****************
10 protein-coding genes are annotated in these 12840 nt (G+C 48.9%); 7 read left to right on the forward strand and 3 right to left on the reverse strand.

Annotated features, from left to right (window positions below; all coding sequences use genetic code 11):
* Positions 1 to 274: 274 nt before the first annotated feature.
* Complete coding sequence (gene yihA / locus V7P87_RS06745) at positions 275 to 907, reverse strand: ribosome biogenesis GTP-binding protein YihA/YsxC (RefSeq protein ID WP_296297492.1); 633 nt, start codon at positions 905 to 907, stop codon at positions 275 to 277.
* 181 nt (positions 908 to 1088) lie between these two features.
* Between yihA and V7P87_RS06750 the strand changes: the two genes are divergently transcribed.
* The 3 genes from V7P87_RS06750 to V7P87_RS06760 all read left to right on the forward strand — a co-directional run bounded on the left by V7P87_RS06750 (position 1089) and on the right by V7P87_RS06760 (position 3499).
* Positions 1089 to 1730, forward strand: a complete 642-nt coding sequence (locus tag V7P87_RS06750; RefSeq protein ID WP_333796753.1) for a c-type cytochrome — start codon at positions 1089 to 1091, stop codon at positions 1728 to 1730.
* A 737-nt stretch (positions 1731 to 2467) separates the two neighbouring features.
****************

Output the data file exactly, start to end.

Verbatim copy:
10 protein-coding genes are annotated in these 12840 nt (G+C 48.9%); 7 read left to right on the forward strand and 3 right to left on the reverse strand.

Annotated features, from left to right (window positions below; all coding sequences use genetic code 11):
* Positions 1 to 274: 274 nt before the first annotated feature.
* Complete coding sequence (gene yihA / locus V7P87_RS06745) at positions 275 to 907, reverse strand: ribosome biogenesis GTP-binding protein YihA/YsxC (RefSeq protein ID WP_296297492.1); 633 nt, start codon at positions 905 to 907, stop codon at positions 275 to 277.
* 181 nt (positions 908 to 1088) lie between these two features.
* Between yihA and V7P87_RS06750 the strand changes: the two genes are divergently transcribed.
* The 3 genes from V7P87_RS06750 to V7P87_RS06760 all read left to right on the forward strand — a co-directional run bounded on the left by V7P87_RS06750 (position 1089) and on the right by V7P87_RS06760 (position 3499).
* Positions 1089 to 1730, forward strand: a complete 642-nt coding sequence (locus tag V7P87_RS06750; RefSeq protein ID WP_333796753.1) for a c-type cytochrome — start codon at positions 1089 to 1091, stop codon at positions 1728 to 1730.
* A 737-nt stretch (positions 1731 to 2467) separates the two neighbouring features.